Blooms of algae in freshwaters can produce potent toxins, potentially making water bodies unsafe for recreational activities and restricting their access to the public and their suitability as a source of water for drinking and irrigation.
Blooms are often produced by cyanobacteria, also known as blue-green algae. They typically colour the water bright green and can form a surface scum along shorelines. Cyanobacteria produce toxins which cause a range of health problems, from minor skin irritations to severe stomach upsets, and can even lead to death. The World Health Organisation has established guideline values of cyanotoxins and cyanobacterial cell densities for recreational use and for drinking waters.
Providing the evidence base
Algae can bloom in waters that have been polluted with high levels of nutrients, such as phosphorus. At CEH we have undertaken research to quantify the effect of nutrients on cyanobacteria abundance. Our research (Carvalho et al. 2013) has provided evidence for setting management targets for restoring and sustaining a safe, clean water supply for recreation and other users.
Climate Change Impacts
Using a continental-scale dataset of European lakes , we have examined how nutrient pollution interacts with climatic stressors, such as high temperatures, low rainfall and extreme weather events and have shown how different lake types across Europe have different sensitivities to nutrients and climatic variables (Richardson et al., 2018). We can use these multiple stressor empirical models to predict risks of developing harful algal blooms.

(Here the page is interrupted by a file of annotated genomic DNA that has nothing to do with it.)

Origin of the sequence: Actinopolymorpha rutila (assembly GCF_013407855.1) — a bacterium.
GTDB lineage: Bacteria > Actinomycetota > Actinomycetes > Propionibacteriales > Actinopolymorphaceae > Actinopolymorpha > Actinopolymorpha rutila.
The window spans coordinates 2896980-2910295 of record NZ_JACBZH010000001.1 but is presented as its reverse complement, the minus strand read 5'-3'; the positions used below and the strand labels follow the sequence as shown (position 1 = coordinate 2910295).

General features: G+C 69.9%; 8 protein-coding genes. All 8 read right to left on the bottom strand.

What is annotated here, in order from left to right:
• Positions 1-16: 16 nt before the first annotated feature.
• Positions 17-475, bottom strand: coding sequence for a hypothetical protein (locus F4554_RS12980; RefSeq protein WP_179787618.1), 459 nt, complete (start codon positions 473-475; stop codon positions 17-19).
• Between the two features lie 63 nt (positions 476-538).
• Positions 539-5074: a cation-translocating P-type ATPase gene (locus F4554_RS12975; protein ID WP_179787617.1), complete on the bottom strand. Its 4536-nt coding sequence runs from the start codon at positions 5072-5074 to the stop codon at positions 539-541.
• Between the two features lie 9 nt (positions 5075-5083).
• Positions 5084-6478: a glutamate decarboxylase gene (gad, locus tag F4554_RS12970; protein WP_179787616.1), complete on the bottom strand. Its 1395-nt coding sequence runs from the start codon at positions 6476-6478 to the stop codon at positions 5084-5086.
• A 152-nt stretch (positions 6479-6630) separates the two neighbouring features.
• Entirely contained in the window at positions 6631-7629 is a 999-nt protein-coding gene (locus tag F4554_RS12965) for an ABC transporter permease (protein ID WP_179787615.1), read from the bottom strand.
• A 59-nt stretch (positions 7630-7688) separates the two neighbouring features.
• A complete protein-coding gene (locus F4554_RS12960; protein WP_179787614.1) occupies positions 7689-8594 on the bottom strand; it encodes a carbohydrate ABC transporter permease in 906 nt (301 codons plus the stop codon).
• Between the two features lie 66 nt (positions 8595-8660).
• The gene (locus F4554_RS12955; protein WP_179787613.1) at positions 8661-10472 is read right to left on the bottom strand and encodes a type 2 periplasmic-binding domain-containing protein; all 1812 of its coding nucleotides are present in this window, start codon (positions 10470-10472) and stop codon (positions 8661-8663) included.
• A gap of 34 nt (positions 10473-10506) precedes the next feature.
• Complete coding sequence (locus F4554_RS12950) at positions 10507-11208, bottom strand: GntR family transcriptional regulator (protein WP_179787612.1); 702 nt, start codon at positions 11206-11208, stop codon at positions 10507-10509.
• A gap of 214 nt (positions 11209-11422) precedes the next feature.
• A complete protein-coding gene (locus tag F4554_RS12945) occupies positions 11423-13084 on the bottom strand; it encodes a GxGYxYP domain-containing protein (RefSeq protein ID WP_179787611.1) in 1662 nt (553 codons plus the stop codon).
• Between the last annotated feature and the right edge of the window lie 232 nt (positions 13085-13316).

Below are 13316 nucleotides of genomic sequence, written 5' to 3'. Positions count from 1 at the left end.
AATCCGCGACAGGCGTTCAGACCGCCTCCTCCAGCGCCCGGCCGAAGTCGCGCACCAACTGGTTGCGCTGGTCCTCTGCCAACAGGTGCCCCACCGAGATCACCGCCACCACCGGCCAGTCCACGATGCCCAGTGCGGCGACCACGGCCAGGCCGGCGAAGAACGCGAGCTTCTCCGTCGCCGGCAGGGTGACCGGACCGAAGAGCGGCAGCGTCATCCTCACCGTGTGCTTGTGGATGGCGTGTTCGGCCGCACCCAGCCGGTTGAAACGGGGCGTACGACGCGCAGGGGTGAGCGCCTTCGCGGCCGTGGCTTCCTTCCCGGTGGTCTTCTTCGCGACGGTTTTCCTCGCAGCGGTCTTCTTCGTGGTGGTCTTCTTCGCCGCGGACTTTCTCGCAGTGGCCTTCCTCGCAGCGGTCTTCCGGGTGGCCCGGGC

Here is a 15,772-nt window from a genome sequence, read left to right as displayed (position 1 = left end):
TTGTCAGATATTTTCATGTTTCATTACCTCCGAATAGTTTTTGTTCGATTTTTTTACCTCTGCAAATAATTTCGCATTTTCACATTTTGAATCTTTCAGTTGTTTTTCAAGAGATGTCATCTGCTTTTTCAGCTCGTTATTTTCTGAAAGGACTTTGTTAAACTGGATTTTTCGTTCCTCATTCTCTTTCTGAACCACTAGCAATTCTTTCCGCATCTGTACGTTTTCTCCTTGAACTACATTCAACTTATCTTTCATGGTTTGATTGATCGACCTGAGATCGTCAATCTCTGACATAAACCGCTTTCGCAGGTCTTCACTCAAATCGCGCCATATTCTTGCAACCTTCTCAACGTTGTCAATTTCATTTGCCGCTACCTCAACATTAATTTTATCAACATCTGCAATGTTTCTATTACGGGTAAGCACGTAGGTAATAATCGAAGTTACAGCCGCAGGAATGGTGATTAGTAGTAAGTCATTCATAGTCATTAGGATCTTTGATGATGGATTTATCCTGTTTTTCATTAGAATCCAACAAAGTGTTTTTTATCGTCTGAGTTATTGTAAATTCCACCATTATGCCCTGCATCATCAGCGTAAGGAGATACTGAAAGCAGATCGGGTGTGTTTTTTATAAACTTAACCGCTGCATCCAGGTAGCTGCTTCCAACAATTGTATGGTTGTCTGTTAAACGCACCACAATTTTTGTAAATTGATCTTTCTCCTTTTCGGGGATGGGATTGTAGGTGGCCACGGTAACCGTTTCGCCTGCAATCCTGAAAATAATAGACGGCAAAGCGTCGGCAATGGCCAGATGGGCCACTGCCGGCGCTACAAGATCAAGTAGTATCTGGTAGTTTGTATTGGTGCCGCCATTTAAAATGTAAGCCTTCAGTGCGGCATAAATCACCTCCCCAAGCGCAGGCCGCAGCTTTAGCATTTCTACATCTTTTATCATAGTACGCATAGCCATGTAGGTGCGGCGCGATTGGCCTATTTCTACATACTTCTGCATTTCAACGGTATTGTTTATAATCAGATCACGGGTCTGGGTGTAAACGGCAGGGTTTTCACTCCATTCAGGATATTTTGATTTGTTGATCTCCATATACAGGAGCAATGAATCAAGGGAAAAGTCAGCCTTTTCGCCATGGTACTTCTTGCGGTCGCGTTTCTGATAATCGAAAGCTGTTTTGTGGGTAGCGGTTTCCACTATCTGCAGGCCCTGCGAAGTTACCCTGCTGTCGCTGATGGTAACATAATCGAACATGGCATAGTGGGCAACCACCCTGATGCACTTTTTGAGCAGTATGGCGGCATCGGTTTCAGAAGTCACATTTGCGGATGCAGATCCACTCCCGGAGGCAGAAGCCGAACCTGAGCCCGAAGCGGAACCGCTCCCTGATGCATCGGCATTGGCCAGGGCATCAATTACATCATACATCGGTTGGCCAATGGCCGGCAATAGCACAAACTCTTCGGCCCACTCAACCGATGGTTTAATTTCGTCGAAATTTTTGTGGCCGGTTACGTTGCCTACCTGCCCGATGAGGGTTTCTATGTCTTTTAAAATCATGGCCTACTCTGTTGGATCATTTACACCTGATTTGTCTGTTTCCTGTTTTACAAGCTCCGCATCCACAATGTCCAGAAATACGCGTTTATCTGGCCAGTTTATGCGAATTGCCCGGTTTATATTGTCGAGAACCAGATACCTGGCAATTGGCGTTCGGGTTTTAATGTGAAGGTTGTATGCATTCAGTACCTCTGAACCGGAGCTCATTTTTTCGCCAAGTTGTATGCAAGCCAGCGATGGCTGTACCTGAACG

In the GloboLakes Project, we are examining satellite earth observation data to examine the distribution of harmful algal blooms in 1000 of the world's largest lakes globally and how climate, land-use and population in their catchments explain their abundance. We can use these data to assess global health risks and risks to water security.
Related projects, outputs & resources
Richardson J., Miller C., Maberly S.C., Taylor P., Globevnik L., Hunter P., Jeppesen E., Mischke U., Moe J., Pasztaleniec A., Søndergaard M. and Carvalho L., 2018. Effects of multiple stressors on cyanobacteria biovolume varies with lake type. Global Change Biology, 24, 5044-5055.
Carvalho et al, 2013. Sustaining recreational quality of European lakes: minimising the health risks from algal blooms through phosphorus control. Journal of Applied Ecology, 50, 315-323.
Elliott, J A 2012. Is the future blue-green? A review of the current model predictions of how climate change could affect pelagic freshwater Cyanobacteria. Water Research, 46, 1364-1371.